How do we know the diners at Le Caprice worked for hedge funds? Well, they were familiar to staff, and on Sunday night there was only one story: the imminent fall of Lehmans.

Some say those who make money in this way are performing a vital safety valve function. More, however, compare them to 'financial vultures'.

Either way, they bring to mind Gordon Gecko, the fictional financier of the 1987 film Wall Street whose mantra of 'Greed is Good' captured the rapacious mood of the boom years of that decade.

Their activities were the talk of the City yesterday.

One message on a share-trading chatroom bulletin board read: 'We are never going to be able to do without oil and gas, but we can do without hedge-fund managers... let's do away with short-selling.'

The anonymous author added: 'The City was mayhem [on Monday night after the collapse of Lehmans]. Never been so much champagne drunk.'

Now, of course, a lot of it was being sunk by Lehman employees who had just lost their jobs and their careers and were drowning their sorrows.

At Smollensky's wine bar, just a short distance from the the bank's Canary Wharf headquarters, former staff were throwing back £65 bottles of Veuve Cliquot and Moet with Sambuca shots. But there was anger as well as despair at the short-selling traders who were cashing in on Lehman's miseries.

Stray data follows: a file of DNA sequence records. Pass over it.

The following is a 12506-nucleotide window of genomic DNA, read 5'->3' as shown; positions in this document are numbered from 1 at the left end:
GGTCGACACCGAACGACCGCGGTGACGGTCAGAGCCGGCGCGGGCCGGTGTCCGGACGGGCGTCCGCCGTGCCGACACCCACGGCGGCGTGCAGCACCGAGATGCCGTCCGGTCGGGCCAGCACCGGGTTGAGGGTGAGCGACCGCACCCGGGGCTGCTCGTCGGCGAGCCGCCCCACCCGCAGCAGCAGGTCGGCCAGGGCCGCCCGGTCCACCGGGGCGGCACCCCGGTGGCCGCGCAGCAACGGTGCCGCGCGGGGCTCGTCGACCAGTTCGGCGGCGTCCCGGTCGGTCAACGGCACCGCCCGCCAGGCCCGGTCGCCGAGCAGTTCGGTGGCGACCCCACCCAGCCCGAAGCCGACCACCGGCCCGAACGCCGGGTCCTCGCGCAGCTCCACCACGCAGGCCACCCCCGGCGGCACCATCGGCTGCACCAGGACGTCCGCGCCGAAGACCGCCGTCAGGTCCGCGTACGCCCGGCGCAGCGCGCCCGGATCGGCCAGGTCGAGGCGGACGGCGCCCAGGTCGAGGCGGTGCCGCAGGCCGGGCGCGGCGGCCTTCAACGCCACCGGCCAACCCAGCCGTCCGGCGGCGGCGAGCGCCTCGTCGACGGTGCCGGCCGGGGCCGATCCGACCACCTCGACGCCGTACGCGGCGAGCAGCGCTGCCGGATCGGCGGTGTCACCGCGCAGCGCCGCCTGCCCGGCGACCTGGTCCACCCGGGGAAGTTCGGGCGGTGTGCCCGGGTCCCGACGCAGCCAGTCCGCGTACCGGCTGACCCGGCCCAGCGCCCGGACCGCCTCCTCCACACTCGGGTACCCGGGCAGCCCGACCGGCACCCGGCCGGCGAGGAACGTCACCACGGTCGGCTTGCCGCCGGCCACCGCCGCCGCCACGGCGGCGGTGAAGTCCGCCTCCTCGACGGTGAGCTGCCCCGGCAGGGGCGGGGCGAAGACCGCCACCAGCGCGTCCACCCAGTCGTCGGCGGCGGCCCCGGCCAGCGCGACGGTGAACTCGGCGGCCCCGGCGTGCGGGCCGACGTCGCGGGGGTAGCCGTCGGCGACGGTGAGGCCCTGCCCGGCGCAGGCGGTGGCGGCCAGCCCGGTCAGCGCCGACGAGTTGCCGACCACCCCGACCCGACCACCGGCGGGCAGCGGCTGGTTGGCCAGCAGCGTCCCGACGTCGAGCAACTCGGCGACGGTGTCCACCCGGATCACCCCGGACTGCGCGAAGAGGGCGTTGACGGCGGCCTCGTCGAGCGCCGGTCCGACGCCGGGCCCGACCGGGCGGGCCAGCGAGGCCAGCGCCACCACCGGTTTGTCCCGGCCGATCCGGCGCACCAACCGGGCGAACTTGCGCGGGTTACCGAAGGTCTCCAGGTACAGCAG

'Greed is good': Michael Douglas as ruthless financier Gordon Gecko in director Oliver Stone's 1987 film Wall Street

One said: 'The only real winners are the hedge fund guys who have been short- selling Lehman and Merrill Lynch (another venerable bank which is now the subject of a cut-price takeover by the Bank of America). Some of them have made an awful lot of money.'

Another (now 'ex') trader in his 30s added: 'Some of the hedge fund traders have been spreading false rumours that clients had stopped dealing with Lehmans to drive the price down.'